Greetings, fellow INTPs (and all you [other] homo sapiens). I’m back with a new installment of The INTP’s Guide to Everyone Else. I know I can make all the excuses in the world trying to justify my absence from the MBTI segment of my blog (I lost some of my comic drawings, school got too busy, I couldn’t muster the energy to write), but I’m pretty sure you don’t want to hear them. I promised I’d deliver content weekly, and, well, I didn’t. What can I say…. I’m an INTP.
Anyways, I’ve returned, and it’s finally time to take a look at ISTPs.
ISTPs are theoretically similar to you. However, as always, be guarded in your attempts to turn theory into practice, because inconsistencies increase with the number of variables. When it comes to humans, the variables are infinite.
You may find that ISTPs share your idea processing and brainstorming traits while being a bit more practically inclined. This is completely normal and should not be perceived as a threat. Though you are still better with the big picture, an ISTP will be able to fix the nitty-gritty aspects of the problem here and now, without waiting a week because two days of research followed by an information gestation period are necessary, or because “It doesn’t feel right” at the moment, or because you’ll do it later. (Let’s be honest here: you probably won’t do it later. You haven’t forgotten about it, no, you just misplaced the information).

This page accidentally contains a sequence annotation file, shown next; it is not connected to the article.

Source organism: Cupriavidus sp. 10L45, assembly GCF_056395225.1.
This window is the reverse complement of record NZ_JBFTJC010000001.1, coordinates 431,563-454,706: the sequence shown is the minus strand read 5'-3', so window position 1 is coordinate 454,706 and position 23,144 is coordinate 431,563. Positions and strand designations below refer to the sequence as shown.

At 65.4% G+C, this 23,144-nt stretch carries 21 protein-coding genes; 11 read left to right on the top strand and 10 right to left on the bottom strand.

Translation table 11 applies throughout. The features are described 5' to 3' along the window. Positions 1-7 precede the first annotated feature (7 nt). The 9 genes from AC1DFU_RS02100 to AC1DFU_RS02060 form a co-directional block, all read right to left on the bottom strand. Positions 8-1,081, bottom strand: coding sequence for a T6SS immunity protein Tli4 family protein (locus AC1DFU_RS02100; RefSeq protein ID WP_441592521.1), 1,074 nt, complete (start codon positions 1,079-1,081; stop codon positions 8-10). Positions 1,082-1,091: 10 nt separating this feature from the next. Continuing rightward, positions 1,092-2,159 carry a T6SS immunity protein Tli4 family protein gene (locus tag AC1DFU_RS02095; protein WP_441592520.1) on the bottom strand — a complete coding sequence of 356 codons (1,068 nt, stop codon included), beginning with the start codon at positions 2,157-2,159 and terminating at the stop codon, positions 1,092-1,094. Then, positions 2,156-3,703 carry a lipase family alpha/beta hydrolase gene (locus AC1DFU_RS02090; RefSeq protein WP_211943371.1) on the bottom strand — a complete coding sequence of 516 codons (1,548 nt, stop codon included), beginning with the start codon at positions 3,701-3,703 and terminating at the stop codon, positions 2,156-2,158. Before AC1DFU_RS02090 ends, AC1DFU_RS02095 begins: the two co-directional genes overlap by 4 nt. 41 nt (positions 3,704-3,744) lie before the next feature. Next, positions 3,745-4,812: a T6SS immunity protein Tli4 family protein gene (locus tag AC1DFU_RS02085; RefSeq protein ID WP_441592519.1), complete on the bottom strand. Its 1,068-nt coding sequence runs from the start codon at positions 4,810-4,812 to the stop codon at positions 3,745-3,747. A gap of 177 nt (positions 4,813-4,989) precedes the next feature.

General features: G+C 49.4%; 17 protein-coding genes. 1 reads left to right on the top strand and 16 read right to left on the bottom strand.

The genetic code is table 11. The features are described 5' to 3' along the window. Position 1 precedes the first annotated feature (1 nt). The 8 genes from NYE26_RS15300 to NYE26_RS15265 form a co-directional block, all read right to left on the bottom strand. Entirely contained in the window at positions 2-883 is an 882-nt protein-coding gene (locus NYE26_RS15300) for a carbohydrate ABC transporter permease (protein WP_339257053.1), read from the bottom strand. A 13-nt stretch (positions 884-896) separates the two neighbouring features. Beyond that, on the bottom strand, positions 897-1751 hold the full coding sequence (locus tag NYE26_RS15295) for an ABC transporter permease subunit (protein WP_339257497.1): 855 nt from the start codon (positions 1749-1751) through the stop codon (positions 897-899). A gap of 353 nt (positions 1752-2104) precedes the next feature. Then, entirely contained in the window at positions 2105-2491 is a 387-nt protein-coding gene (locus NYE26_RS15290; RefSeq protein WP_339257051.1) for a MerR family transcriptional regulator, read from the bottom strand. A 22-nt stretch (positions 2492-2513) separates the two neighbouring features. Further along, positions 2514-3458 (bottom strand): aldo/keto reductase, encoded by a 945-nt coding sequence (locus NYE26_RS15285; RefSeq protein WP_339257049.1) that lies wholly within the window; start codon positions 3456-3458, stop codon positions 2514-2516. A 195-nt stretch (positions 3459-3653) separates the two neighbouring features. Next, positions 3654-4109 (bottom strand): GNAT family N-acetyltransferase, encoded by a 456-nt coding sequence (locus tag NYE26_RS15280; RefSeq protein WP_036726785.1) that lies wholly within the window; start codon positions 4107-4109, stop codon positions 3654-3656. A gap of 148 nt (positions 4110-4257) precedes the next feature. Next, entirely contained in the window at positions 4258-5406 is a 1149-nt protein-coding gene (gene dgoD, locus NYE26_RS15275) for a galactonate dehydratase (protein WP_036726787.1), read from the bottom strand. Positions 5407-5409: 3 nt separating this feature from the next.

The typical ISTP can be identified quite easily, as they often dress the way they think. (Practically). They may also carry a trademark tool around or exhibit a never-ending state of curiosity and wonder (something you probably identify with).
This curiosity is another hallmark of the ISTP and may, at first glance, seem similar to your own curiosity about the world and how it works. However, whereas you explore by mentally picturing osmosis as a water droplet moving through a grass stalk, creating fantasy worlds from thin air, or thinking about the gradual transition from a low-intensity red tint to a high intensity violet, ISTPs are taking apart engines, impulsively fiddling with differently-sized washers, nuts, and bits of threaded rod, or jumping from one cake-and-Jello-Vesuvius-recreation project to another.
Please note that if a nearby ISTP is working on a project, it is best to take cover until the project’s completion. Though ISTPs are not social by nature, they may assume that everyone else should be doing the same sort of work they are and quickly delegate tasks. In addition to this, their propensity for practical work coupled with a somewhat disorganized nature can lead to an overabundance of tools and gadgets littered around their workplace. These most definitely constitute hazards, and you should never approach anything attached to a power cord near an ISTP. Trust me.
The next installment of The INTP’s Guide To Everyone Else will revolve around ISTJs and Other (non)Sense Factories. Look for it sometime soon, on a randomized day of the week near YOU!